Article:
We named our youngest son “Jeremiah.” It wasn’t after the Old Testament prophet by that name. It was after Admiral Jeremiah Denton who was the senior Prisoner of War released in 1973 around the time of our son’s birth. Our son was the 29 dentonfirst birth at the New Naval Hospital at the Naval Air Station in Corpus Christi, Texas. Jeremiah Denton survived over seven years in a Vietnam POW camp. It was seven years of torture and sub-human treatment. In a famous TV interview from the prison camp, Admiral Denton blinked out (with his eyes!) in Morse code the word “torture” while answering the questions of a Vietnamese interrogator. He was once quoted as saying, “If I had known when I was shot down that I would be there more than seven years, I would have died of despondency, of despair, but I didn’t. It was one minute at a time, one hour, one week, one year and so on. If you look at it like that, anybody can do anything.” Jeremiah Denton passed away earlier this year.

I think Jeremiah the prophet must have looked at his experiences in a similar way. He died as a prisoner of war in Egypt. But even before his own captivity he had suffered much abuse. One commentator said, “Shunned and embarrassed by his own family and friends, the prophet was no stranger to persecution. Often the ministry of the prophet was sealed with his own blood. But of all the Old Testament messengers, none is more lonely, none more maligned, none suffered the pains of his message more than the prophet Jeremiah.” I was not a believer when I named my son Jeremiah. Had I known about the prophet’s life and suffering, I probably would not have given him that name. Who would wish that kind of suffering on anyone?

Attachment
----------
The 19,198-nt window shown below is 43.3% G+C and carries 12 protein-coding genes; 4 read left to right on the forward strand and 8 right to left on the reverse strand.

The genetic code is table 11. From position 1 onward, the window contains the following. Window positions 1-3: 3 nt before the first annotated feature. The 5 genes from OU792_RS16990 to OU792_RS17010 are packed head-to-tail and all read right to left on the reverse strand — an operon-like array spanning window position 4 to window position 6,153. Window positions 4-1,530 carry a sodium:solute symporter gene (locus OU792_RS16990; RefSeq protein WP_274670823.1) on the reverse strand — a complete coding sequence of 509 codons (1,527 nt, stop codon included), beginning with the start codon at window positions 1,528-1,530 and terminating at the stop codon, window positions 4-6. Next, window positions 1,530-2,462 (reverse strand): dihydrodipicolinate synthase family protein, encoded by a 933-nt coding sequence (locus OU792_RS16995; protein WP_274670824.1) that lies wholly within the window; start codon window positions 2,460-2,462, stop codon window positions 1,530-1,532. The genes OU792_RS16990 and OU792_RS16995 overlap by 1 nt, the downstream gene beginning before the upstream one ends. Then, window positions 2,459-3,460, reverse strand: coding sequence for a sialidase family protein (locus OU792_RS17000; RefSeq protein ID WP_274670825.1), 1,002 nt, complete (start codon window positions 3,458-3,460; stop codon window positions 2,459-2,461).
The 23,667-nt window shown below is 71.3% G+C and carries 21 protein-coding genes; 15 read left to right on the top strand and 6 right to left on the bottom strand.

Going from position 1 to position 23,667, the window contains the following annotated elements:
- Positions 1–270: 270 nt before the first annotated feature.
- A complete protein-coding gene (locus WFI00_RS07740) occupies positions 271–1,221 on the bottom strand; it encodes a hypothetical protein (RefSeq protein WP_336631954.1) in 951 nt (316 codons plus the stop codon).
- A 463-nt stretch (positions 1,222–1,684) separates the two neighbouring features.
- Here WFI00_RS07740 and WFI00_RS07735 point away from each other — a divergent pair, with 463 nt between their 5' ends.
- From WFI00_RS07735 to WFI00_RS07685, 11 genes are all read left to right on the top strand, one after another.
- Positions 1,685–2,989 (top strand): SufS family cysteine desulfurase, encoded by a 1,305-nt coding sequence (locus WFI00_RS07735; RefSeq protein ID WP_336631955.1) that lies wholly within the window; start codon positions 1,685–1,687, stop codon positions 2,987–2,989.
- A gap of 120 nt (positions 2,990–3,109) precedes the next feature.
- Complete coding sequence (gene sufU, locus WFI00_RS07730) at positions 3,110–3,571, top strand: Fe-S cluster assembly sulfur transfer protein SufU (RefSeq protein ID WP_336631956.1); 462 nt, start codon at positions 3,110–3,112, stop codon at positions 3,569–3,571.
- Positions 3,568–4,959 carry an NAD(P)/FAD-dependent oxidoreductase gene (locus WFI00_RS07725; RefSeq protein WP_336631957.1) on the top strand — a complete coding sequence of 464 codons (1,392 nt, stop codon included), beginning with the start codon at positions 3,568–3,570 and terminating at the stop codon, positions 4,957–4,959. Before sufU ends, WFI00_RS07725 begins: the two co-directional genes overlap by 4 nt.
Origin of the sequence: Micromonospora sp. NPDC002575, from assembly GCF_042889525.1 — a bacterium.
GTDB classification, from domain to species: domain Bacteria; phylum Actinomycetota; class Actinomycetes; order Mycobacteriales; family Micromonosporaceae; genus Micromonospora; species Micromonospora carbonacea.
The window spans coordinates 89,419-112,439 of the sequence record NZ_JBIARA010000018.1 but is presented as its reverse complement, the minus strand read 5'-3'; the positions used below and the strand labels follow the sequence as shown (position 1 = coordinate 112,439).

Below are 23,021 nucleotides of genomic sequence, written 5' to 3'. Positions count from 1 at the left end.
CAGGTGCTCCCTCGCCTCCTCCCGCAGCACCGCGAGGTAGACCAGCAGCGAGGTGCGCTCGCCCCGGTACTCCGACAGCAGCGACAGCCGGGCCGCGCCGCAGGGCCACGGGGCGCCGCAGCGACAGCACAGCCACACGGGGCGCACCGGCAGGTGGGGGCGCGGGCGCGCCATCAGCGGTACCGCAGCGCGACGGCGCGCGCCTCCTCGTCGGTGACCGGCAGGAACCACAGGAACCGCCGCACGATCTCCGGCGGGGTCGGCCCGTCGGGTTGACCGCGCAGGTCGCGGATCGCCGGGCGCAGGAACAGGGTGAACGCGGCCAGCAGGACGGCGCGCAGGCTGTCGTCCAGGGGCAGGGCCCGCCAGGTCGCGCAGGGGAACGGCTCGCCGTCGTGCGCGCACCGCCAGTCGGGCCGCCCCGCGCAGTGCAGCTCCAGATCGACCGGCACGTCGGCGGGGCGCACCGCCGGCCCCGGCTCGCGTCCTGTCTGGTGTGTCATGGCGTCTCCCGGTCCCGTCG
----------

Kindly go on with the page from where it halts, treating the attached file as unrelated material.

God spoke to Jeremiah when he was a young teenager. In Jeremiah 1:5, God tells him, “Before I formed you in the womb I knew you, and before you were born I consecrated you; I appointed you a prophet to the nations.” Please note this profound truth: God makes us all. Kathy and I are the parents of our Jeremiah. Jeremiah Denton had parents also. We’re told in Jeremiah 1:1 that he is the son of Hilkiah. But the parents of these Jeremiahs did not make them. God made them! It’s wonderful theology, and biblically sound to tell children when they ask, “where did I come from, Mommy?” to tell them that they came from God. They did! And so did you and I. God had a purpose for Jeremiah’s life and he has one for each of us as well. Hopefully it won’t contain the sorrow and suffering the POW and the Prophet went through but you can be assured there will be some sorrow. Ryken observed, “God did wonderful things for Jeremiah before he was even born. He knew him. He formed him. He set him apart and appointed him…” He has done the exact same thing for us as well. Long before we were conceived in our mother’s womb or took our first breath or shed our first tear, God knew us and loved us just as He did Jeremiah!